If you have a way to limit the impact, patching the holes matters a lot less for system stability. It is wise to prioritize limiting impact over shoring up defenses.

These tools aren’t either/or. If you have your files backed up, you still don’t want to use password as your password. If you have a pushbutton rollback, it’s still better not to use it. It’s good to have the option, but you probably have better things to do with your time. The difference is that if you have a way to limit impact, it changes from being a question of system stability to a question of development velocity. Development velocity is a nice thing to contemplate once nothing is actively on fire.‖

So of course it’s useful to have tests, but less to keep the bugs out and more to not constantly trip over your own feet. If you can rollback to a stable version at any point, failure is more about getting in the way of your ability to deliver than it is about impacting system stability.

Okay cool story, but “have a way to rollback changes to give you system stability” isn’t a newsflash. Having frequent, small deploys has been an industry standard for a long while. The real reason I’m interested in this is because what I want to talk about is blue team project scoping. Blue team development was actually also an analogy, in the way that the blue team itself was an analogy. Sorry but it’s analogies all the way down.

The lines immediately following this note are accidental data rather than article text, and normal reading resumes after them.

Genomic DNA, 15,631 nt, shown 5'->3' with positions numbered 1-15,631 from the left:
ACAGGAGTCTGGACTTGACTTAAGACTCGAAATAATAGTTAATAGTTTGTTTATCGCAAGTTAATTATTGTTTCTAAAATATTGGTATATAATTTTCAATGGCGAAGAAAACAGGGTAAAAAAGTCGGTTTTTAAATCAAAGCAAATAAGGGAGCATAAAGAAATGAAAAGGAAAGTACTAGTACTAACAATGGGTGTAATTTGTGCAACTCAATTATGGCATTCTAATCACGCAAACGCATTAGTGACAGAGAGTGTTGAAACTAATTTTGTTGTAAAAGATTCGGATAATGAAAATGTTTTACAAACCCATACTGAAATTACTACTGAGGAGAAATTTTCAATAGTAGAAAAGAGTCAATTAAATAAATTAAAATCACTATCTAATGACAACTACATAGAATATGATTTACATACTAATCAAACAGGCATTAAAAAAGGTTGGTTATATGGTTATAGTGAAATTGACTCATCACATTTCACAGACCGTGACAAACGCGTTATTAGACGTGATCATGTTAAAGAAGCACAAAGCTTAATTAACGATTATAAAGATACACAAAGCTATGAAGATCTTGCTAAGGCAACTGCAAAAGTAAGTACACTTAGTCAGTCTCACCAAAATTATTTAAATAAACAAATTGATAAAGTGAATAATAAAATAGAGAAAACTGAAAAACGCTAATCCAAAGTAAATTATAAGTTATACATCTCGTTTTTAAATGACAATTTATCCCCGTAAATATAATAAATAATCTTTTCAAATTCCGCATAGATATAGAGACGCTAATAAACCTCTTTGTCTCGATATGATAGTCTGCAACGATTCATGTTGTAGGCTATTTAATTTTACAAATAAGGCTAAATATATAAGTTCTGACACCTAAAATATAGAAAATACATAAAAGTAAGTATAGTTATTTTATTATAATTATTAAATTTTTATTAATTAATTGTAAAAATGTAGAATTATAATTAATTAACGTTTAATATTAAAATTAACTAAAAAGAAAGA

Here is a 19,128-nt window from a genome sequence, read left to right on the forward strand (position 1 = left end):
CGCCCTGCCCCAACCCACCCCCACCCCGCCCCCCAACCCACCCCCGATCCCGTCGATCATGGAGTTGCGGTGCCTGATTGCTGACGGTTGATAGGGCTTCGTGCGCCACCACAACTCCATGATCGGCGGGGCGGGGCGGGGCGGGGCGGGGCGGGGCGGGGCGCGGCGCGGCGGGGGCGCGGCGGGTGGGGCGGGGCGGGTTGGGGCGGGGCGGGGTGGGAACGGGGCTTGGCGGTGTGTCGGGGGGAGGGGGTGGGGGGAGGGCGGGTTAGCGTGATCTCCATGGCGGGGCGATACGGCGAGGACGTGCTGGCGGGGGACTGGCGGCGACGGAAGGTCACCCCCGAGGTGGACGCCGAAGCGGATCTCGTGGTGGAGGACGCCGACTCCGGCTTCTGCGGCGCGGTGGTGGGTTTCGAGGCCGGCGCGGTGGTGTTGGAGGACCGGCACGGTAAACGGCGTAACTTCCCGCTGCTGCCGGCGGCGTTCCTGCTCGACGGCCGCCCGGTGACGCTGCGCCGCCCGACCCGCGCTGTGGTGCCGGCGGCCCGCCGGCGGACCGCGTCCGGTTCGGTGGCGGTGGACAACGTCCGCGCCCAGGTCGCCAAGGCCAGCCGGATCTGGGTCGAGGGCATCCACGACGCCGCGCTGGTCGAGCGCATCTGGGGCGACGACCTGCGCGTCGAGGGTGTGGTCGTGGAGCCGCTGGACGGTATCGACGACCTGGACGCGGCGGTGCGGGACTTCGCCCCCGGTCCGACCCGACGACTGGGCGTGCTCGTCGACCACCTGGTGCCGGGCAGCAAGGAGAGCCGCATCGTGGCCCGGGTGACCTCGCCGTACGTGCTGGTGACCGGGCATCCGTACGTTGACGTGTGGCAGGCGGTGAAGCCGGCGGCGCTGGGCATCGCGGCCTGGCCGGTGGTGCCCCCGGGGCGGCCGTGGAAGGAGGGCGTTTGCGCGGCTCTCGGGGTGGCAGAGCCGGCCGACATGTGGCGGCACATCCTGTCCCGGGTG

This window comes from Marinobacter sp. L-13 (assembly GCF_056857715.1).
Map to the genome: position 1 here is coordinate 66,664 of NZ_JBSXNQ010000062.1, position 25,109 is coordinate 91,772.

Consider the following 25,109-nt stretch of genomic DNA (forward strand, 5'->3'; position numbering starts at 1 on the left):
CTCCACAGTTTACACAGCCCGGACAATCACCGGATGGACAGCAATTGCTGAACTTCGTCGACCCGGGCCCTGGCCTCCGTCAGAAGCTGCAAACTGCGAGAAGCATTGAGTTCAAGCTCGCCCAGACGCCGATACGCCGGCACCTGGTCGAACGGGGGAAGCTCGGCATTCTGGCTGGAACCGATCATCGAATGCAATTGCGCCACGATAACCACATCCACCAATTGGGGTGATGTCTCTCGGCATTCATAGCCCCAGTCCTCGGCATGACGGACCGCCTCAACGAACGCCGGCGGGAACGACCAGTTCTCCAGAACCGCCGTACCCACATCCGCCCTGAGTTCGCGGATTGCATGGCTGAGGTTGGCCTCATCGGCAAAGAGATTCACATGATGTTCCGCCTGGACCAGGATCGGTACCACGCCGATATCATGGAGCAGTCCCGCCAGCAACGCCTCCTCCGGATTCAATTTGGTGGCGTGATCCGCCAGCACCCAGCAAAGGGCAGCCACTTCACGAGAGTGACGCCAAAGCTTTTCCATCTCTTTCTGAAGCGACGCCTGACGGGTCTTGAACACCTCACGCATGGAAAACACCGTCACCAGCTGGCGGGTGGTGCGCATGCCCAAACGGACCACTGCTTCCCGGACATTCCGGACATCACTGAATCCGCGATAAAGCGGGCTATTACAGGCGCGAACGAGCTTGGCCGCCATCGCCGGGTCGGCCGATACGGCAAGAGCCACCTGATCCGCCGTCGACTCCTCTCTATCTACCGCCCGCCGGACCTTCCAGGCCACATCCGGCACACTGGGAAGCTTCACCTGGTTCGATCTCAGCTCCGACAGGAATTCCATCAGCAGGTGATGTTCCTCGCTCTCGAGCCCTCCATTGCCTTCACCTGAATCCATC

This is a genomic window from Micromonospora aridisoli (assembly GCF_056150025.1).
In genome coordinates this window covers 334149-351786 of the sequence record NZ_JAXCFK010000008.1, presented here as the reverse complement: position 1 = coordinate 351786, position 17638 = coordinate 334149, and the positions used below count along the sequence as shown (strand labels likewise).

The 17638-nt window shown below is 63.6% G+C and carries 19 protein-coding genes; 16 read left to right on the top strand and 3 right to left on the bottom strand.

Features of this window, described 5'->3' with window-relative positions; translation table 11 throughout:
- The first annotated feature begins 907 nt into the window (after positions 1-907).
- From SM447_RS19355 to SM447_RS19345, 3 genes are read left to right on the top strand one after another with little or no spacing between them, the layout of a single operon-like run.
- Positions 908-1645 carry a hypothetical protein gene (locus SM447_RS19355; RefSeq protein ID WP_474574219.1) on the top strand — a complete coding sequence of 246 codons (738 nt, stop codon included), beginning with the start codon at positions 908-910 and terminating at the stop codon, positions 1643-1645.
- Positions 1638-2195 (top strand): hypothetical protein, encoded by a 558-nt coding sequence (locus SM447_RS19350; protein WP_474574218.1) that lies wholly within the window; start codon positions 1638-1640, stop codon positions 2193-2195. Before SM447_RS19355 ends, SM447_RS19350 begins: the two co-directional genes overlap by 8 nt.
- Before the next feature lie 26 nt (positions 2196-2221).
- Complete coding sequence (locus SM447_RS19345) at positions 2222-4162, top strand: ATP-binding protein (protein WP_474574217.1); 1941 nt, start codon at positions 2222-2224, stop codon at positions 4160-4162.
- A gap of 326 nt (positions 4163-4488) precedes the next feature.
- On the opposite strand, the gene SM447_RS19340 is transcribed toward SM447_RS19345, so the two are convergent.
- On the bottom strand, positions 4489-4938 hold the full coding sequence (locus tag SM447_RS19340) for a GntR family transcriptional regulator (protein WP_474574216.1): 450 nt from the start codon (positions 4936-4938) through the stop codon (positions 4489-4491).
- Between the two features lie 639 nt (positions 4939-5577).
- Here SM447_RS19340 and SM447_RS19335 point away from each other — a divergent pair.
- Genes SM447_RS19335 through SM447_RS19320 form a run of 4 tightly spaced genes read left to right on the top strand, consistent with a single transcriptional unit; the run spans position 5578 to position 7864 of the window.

no red team blues over here

Blue team project scoping

Most software projects aren’t about literally setting up CI/CD systems, so yeah, hope you have a CI/CD system to limit the impact of bugs but that’s not what I’m thinking about with my time as a software dev.

Many projects do however have to handle concerns about how to roll a system out safely to production, and then how to safely operate and iterate on it.

Managing scope is hard, even when you know managing scope is hard. There are lots of worthwhile things to be doing, and it can be challenging to figure out which ones to prioritize and in what order. Having thought-tools for prioritization can help.